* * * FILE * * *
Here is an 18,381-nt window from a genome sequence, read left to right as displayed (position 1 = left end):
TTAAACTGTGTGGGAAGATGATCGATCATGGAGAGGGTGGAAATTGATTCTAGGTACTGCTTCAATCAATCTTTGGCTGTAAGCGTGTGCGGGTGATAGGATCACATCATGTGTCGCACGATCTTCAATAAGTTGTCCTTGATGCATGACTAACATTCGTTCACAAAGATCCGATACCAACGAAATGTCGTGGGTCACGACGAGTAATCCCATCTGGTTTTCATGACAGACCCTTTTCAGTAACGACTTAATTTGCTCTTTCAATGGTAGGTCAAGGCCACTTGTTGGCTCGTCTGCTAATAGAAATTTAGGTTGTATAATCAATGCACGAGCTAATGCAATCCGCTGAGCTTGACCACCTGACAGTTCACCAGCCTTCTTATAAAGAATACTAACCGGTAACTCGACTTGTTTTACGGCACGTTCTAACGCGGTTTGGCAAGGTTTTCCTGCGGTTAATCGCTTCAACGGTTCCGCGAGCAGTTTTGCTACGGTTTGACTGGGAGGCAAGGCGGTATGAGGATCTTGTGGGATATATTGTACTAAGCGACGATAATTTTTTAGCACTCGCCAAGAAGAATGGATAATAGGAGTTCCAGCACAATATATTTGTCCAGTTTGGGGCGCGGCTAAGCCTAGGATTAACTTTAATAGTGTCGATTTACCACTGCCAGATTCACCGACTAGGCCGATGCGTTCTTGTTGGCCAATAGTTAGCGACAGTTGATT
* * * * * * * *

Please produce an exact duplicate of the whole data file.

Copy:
Here is an 18,381-nt window from a genome sequence, read left to right as displayed (position 1 = left end):
TTAAACTGTGTGGGAAGATGATCGATCATGGAGAGGGTGGAAATTGATTCTAGGTACTGCTTCAATCAATCTTTGGCTGTAAGCGTGTGCGGGTGATAGGATCACATCATGTGTCGCACGATCTTCAATAAGTTGTCCTTGATGCATGACTAACATTCGTTCACAAAGATCCGATACCAACGAAATGTCGTGGGTCACGACGAGTAATCCCATCTGGTTTTCATGACAGACCCTTTTCAGTAACGACTTAATTTGCTCTTTCAATGGTAGGTCAAGGCCACTTGTTGGCTCGTCTGCTAATAGAAATTTAGGTTGTATAATCAATGCACGAGCTAATGCAATCCGCTGAGCTTGACCACCTGACAGTTCACCAGCCTTCTTATAAAGAATACTAACCGGTAACTCGACTTGTTTTACGGCACGTTCTAACGCGGTTTGGCAAGGTTTTCCTGCGGTTAATCGCTTCAACGGTTCCGCGAGCAGTTTTGCTACGGTTTGACTGGGAGGCAAGGCGGTATGAGGATCTTGTGGGATATATTGTACTAAGCGACGATAATTTTTTAGCACTCGCCAAGAAGAATGGATAATAGGAGTTCCAGCACAATATATTTGTCCAGTTTGGGGCGCGGCTAAGCCTAGGATTAACTTTAATAGTGTCGATTTACCACTGCCAGATTCACCGACTAGGCCGATGCGTTCTTGTTGGCCAATAGTTAGCGACAGTTGATT